Global warming blamed as huge Antarctic ice shelf collapses

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Tuesday, March 19, 2002 - Web posted at 9:20:54 am GMT

Global warming blamed as huge Antarctic ice shelf collapses

AUCKLAND, March 19 (AFP) - In what is being touted as the biggest event of its kind in 30 years, an Antarctic ice shelf has collapsed and broken up into thousands of icebergs, US experts said Tuesday in a new alarm over global warming.

An area of 3,250 square kilometres (1,300 square miles) of the Larsen B ice shelf, off the Antarctic Peninsula's eastern coast, has shattered over a 35-day period, the US National Snow and Ice Data Center said.

And with continued warm summers, other ice shelves are on the brink of collapse, the NSIDC warned.

That would portend increased flows of glacial ice from Antarctica and a rise in global sea levels, endangering low-lying land areas.

On its website (www.nsidc.org), the University of Colorado-based center said the Larsen B, a 720-billion-ton block of ice which could be as old as 12,000 years, began to disintegrate on January 31.

"The shattered ice formed a plume of thousands of icebergs adrift in the Weddell Sea," the NSIDC said.

"This is the largest single event in a series of retreats by ice shelves in the Peninsula over the last 30 years. The retreats are attributed to a strong climate warming in the region."

The center said the rate of warming was around 0.5 degrees Celsius (32.9 Fahrenheit) per decade, and the trend could be observed back at least to the late 1940s.

NSIDC researcher Ted Scambos said the ice disintegrated because of the presence of ponded meltwater on the surface in late summer as the climate warms. Meltwater fills smaller cracks in the shelf and its weight fractures the ice mass.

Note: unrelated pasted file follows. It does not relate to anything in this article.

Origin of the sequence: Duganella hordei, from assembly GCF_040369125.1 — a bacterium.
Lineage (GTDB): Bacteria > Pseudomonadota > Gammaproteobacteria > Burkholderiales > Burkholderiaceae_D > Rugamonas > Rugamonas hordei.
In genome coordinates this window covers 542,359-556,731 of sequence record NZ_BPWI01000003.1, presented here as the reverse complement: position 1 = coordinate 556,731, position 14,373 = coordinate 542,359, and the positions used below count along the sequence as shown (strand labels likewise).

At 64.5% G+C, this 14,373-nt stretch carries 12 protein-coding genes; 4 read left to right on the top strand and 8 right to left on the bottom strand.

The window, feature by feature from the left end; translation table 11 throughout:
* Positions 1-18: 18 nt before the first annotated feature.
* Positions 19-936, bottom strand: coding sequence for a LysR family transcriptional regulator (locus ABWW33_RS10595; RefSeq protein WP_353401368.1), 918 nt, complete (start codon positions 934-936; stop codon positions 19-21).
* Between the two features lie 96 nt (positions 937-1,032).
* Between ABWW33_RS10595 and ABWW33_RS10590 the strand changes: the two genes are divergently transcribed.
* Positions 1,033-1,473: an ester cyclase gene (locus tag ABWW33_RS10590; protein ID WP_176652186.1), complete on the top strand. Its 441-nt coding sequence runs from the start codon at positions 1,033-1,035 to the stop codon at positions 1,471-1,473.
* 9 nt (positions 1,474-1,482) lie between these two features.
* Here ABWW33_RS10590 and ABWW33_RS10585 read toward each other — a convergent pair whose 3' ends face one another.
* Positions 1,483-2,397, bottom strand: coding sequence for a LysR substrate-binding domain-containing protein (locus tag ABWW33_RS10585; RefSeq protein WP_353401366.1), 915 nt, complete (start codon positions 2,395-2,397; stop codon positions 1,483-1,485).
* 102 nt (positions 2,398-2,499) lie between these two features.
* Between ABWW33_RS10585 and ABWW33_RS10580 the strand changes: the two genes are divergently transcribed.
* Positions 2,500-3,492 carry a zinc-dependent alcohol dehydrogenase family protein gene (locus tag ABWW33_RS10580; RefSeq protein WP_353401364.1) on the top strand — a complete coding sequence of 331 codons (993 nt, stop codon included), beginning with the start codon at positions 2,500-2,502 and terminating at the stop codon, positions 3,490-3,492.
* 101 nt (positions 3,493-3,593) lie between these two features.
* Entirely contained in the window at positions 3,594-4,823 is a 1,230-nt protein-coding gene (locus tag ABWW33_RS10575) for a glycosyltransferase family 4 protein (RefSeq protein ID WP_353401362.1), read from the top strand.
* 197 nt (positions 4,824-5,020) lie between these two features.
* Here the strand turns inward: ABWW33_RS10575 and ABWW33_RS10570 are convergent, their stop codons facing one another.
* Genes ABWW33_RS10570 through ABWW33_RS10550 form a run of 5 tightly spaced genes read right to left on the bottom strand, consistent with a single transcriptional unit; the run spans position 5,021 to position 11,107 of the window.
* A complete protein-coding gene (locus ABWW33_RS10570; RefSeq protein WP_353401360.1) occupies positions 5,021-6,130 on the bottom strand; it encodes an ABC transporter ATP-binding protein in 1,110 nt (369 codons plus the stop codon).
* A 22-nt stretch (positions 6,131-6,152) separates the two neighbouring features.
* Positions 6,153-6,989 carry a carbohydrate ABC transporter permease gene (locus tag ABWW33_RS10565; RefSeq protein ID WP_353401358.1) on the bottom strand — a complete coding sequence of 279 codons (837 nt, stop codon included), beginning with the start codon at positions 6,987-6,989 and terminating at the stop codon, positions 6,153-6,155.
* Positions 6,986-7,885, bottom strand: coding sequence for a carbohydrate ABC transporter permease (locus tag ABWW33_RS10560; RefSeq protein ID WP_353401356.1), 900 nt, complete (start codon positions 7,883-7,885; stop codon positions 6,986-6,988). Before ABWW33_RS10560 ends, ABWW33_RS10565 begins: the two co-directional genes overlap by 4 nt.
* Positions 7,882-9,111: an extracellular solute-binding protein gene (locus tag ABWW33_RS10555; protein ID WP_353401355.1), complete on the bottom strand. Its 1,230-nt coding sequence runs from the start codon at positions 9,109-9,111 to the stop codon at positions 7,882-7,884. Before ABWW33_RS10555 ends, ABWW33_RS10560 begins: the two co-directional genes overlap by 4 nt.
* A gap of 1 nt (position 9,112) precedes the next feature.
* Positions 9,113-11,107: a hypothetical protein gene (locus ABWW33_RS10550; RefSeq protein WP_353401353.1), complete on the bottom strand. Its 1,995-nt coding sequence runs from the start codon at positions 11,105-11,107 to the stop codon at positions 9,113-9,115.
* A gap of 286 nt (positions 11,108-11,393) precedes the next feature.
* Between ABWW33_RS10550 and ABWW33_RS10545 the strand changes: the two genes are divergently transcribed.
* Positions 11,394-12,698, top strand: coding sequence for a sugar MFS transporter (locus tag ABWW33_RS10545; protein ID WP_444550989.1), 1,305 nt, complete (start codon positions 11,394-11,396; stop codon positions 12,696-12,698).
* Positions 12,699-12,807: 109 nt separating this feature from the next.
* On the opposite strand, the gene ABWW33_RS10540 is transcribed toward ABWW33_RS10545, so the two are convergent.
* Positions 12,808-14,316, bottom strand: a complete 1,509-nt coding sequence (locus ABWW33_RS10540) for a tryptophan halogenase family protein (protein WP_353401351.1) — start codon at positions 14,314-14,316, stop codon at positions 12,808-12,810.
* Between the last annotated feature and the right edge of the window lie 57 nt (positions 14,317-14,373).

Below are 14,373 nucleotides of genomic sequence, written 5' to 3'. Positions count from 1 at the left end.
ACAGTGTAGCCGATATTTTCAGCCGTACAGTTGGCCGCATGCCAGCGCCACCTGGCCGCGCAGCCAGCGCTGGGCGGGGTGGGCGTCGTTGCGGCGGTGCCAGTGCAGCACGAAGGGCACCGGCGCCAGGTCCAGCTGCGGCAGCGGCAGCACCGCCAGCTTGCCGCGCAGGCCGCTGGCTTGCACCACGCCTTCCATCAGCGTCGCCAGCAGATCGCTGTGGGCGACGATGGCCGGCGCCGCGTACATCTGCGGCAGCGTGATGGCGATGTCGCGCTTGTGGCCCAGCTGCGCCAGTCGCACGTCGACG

In an earlier study, Scambos and others writing in the Journal of Glaciology said they believed other ice shelves may be closer to breaking point than previously thought.

"The shelf retreats that have occurred so far have had few consequences for sea-level rise, but break-ups in some other areas like the Ross Ice Shelf could lead to increases in ice flow off the Antarctic and cause sea level to rise," Scambos said.

He added: "The findings provide a solid link between climate warming and the recent extensive disintegration of some Antarctic ice shelves. The process can be expected to be more widespread if Antarctic summer temperatures continue to increase."

It had previously been believed Antarctica was always very cold and stable, but summertime temperatures were just a few degrees below what the researchers believe is the threshold for surface "ponding" and subsequent ice-cracking events.

The NSIDC said the break-up of the Peninsula ice shelves had little consequence for the global sea level but could affect the rate of ice flow off the continent.

"Ice shelves act as a buttress, or braking system, for glaciers," the center said. "Further, the shelves keep warmer marine air at a distance from the glaciers" therefore, they moderate the amount of melting that occurs on the glaciers' surfaces.

"Once their ice shelves are removed, the glaciers increase in speed due to meltwater percolation and/or a reduction of braking forces, and they may begin to dump more ice into the ocean than they gather as snow in their catchments."

The largest ice shelf in the world is the 500,000 square kilometre (200,000 square mile) Ross Shelf south of New Zealand.

Scambos said that area would have to be watched very carefully now.

"If we begin to get significant water ponding there, and the shelf is eventually destroyed, we would likely have ice pouring off the Antarctic at a much faster rate. That would increase sea level significantly." - Nampa-AFP





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